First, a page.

I bike to work most days and listen to old podcasts; today was the summer episode of NPR’s “All Songs Considered” in which Bob Boilen, Carrie Brownstein, and other assorted Anglos dissected the movies of the 1980s. It was surprisingly glib. Hosts who can pull apart the intricacies of new records and trends with ease (particulary Brownstein calling 2008 “the year of the bearded retreat”) got awfully trite about the 1980s. Synths were boring! Fake drums were icky! “We Built This City” is a pretty bad song, as songs go.
Now–this is their right. They survived the 1980s, and came of age then, and I didn’t. In 20 years perhaps I’ll be unable to appreciate the nuances of “Single Ladies (Put a Ring On It)” or “How You Remind Me,” both terrible, terrible songs.
But I didn’t come of age in the 1980s! The decade, for me, has been re-sealed and re-packaged by SPIN, Rolling Stone, VH-1, Mojo, Rhino Records, and other cultural recyclers–I have a colored view of what was good and what wasn’t. I can read the top 10/top 100 lists from every year and see what people were really listening to (ie, Whitney Houston) versus what the critics liked (ie, The Replacements), but it’s too late. I have already been told that Pop Singer X was crap, while College Rock Band Y was mind-blowing, influential, directly responsible for that one song on that one Death Cab record.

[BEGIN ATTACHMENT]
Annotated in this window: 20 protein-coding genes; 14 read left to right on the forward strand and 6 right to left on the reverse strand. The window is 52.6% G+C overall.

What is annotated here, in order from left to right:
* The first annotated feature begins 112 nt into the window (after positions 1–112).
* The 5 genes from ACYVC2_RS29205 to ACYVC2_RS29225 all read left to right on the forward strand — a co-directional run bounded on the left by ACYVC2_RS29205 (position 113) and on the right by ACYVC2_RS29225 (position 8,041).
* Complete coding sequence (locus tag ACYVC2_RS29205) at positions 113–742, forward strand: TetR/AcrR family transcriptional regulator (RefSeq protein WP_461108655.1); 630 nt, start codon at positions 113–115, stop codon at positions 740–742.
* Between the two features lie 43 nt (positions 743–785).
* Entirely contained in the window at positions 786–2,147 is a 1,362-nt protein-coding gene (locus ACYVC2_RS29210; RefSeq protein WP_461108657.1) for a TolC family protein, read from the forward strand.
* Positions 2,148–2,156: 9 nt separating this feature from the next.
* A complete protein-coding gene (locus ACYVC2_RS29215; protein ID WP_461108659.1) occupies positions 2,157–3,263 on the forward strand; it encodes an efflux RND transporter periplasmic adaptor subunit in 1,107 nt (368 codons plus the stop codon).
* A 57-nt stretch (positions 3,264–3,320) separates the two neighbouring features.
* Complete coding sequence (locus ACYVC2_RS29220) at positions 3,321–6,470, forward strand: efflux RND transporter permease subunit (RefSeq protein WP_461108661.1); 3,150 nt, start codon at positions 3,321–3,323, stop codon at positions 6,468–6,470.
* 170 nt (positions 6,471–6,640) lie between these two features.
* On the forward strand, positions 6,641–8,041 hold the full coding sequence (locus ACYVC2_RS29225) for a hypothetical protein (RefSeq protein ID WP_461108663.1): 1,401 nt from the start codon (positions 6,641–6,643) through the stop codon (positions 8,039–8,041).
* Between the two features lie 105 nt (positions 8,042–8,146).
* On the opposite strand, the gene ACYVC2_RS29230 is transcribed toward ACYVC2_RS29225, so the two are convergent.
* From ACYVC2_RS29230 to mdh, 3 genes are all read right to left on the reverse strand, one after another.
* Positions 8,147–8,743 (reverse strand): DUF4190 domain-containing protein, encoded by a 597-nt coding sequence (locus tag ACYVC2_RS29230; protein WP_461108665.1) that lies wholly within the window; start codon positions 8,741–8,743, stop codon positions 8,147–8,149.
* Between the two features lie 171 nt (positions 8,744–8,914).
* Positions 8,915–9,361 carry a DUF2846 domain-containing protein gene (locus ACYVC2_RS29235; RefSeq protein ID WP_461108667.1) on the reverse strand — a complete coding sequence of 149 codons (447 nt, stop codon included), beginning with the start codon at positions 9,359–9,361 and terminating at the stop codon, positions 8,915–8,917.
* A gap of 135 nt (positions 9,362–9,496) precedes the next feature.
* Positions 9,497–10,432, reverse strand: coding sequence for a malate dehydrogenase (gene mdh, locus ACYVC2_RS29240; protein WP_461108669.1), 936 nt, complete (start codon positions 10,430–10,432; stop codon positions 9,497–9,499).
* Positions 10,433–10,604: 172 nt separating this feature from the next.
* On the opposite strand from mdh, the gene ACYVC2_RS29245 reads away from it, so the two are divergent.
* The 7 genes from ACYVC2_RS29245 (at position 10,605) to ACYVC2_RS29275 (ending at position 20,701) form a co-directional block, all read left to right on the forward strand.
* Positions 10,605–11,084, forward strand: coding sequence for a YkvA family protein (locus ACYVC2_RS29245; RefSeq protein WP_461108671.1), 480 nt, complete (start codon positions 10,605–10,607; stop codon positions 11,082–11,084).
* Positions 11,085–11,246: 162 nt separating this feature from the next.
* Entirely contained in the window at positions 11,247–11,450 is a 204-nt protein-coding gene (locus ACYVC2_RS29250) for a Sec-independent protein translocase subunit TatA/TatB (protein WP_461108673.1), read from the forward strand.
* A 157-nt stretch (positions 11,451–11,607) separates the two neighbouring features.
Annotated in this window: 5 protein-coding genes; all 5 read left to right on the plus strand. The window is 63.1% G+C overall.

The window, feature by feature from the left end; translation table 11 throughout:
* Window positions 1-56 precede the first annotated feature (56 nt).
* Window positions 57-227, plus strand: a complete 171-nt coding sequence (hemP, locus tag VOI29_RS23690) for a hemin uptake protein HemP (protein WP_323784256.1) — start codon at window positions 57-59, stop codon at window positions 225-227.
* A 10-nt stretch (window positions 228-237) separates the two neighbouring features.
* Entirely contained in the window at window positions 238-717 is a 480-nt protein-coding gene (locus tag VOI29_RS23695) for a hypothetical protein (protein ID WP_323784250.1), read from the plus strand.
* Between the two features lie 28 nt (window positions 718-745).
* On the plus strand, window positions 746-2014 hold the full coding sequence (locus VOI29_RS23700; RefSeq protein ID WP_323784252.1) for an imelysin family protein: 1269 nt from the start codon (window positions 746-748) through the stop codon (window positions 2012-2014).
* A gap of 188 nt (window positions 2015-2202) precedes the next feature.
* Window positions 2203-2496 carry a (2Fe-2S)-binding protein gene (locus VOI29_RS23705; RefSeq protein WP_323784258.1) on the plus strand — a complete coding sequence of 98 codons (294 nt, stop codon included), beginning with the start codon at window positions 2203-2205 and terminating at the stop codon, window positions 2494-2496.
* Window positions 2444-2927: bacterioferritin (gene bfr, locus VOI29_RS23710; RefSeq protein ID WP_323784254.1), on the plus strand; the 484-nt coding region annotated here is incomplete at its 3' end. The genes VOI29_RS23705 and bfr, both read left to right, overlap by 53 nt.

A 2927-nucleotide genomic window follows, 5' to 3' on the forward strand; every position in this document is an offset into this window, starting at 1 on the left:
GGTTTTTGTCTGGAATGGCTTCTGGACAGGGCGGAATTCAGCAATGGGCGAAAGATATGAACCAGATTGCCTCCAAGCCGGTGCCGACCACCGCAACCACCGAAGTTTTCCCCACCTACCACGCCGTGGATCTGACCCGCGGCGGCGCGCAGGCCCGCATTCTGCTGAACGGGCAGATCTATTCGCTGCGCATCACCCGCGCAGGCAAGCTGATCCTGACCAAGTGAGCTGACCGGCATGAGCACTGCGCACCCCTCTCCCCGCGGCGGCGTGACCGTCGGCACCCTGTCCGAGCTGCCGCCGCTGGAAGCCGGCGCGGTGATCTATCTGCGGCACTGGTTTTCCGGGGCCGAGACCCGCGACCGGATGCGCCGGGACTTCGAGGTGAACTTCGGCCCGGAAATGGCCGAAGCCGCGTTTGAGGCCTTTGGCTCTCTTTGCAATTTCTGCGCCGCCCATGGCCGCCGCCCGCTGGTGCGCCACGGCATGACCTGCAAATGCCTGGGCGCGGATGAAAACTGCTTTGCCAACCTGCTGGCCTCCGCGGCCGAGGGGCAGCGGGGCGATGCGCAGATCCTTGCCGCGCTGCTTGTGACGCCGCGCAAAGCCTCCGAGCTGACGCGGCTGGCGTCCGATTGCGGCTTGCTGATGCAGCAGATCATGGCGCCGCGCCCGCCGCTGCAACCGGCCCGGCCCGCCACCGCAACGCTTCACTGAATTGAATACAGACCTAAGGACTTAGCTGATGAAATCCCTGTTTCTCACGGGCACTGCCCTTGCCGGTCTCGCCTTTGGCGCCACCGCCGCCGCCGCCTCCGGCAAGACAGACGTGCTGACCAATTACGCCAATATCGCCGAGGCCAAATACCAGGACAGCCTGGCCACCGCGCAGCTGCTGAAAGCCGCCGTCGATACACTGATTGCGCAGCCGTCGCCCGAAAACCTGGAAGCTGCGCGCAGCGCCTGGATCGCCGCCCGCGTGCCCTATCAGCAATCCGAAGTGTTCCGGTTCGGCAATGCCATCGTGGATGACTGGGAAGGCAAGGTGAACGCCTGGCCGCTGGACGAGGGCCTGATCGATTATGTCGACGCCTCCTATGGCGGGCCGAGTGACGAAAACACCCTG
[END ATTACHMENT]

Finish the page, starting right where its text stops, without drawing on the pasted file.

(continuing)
My heavily colored view is that… the 1980s were pretty goddamn great. Prog rock mutated into the avant garde of Robert Fripp’s projects and the pop of Phil Collins and Trevor Rabin. Hardcore happened, and happened everywhere. Hip-Hop got awfully close to its peak, as far as the popular stuff goes. (The underground stuff is a different matter, but that’s a cop out.) Most importantly, from the perspective of my record collection, those white college kids who made Nuggets in the 1960s and terrible wank rock in the 1970s made fantastic music in the 1980s–power pop, pop-goth, 60s pastiches, guitar jangle.
Look, kids! Proof!